Can I Get Disability for Panic Attacks or Panic Disorder?

If you have frequent, unpredictable, and severe panic attacks despite being on medication, you might qualify for disability benefits.

By , Attorney | Updated by Diana Chaikin, Attorney
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Panic attacks are one of the most commonly claimed severe impairments that Social Security claims examiners see on disability applications. Panic attacks are frequently diagnosed along with other mental health disorders, such as anxiety, depression, and phobias (such as claustrophobia or agoraphobia).

Some estimates put 10% of the general public as having one panic attack per year, and about one out of every 60 people in the US will have a panic attack at least once in their lives. If you have panic attacks so often that they prevent you from working full-time, you could qualify for Social Security Disability Insurance (SSDI) or Supplemental Security Income (SSI) benefits.

What Are Panic Attacks?

Panic attacks are short, intense episodes of extreme fear or psychological distress. Some people describe them as a short period of apprehension or terror with a sense of doom. Physical symptoms may include:

  • heart palpitations
  • shortness of breath
  • sweating
  • hyperventilation
  • choking, and
  • paresthesias (a tingling sensation in the hands, feet, arms, or legs).

While symptoms can vary from person to person (and from one panic attack to the next), the hallmark of a panic attack is sudden fear that occurs without warning and not as a response to any immediate danger.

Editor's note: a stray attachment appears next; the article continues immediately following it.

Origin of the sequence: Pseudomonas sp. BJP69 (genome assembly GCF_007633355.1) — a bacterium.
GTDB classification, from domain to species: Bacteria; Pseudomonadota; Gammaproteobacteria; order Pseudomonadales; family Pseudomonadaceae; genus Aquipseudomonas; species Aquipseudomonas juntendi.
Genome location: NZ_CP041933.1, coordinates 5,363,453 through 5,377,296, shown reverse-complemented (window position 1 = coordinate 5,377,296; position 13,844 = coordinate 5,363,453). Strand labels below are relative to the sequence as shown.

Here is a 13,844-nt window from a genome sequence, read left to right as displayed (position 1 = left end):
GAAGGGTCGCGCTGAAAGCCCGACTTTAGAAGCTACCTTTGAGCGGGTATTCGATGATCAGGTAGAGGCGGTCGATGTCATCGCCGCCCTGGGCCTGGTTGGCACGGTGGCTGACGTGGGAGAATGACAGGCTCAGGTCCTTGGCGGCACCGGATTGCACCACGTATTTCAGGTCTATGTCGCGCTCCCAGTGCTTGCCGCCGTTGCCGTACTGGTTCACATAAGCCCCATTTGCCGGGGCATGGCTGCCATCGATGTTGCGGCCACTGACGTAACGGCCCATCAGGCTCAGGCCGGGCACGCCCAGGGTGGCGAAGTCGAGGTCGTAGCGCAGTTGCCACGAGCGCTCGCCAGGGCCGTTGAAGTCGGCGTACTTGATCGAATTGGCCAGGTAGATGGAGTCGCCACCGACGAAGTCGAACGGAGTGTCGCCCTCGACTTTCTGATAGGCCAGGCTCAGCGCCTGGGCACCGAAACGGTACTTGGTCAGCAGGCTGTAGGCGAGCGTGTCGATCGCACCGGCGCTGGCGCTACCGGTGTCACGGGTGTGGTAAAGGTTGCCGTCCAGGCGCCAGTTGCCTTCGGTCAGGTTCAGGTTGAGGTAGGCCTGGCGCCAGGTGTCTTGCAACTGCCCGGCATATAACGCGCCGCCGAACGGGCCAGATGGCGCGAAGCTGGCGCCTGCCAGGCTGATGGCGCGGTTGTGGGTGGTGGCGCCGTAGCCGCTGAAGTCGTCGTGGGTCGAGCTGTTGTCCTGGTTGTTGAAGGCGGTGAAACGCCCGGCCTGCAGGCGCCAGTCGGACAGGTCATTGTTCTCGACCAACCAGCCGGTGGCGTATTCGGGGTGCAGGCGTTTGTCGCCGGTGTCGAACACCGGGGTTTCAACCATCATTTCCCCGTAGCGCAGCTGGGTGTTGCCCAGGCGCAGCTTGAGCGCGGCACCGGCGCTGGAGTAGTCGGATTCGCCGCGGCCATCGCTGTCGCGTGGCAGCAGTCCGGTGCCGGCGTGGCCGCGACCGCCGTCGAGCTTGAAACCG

Panic attacks aren't the same as the feelings of worry or stress that are normal responses to life's ups and downs. Panic attacks aren't dangerous, but they can be terrifying. During a panic attack, you might feel that you aren't fully in control of your actions or emotions. Or, you might describe feeling paralyzed with fear and anxiety.

Is Panic Disorder a Disability?

The Social Security Administration (SSA) recognizes that frequent, debilitating panic attacks can interfere with your ability to work full-time. Whether the SSA finds that your panic attacks are disabling depends on the frequency and duration of the attacks, along with how well you can manage them with counseling and medication.

Your panic attacks might not be disabling on their own. But because panic disorders often occur at the same time as other mental disorders, the SSA will look at the combined effect of any other impairments you might have in order to determine whether you're disabled. For more information on related conditions, see our general article on anxiety disorders and disability.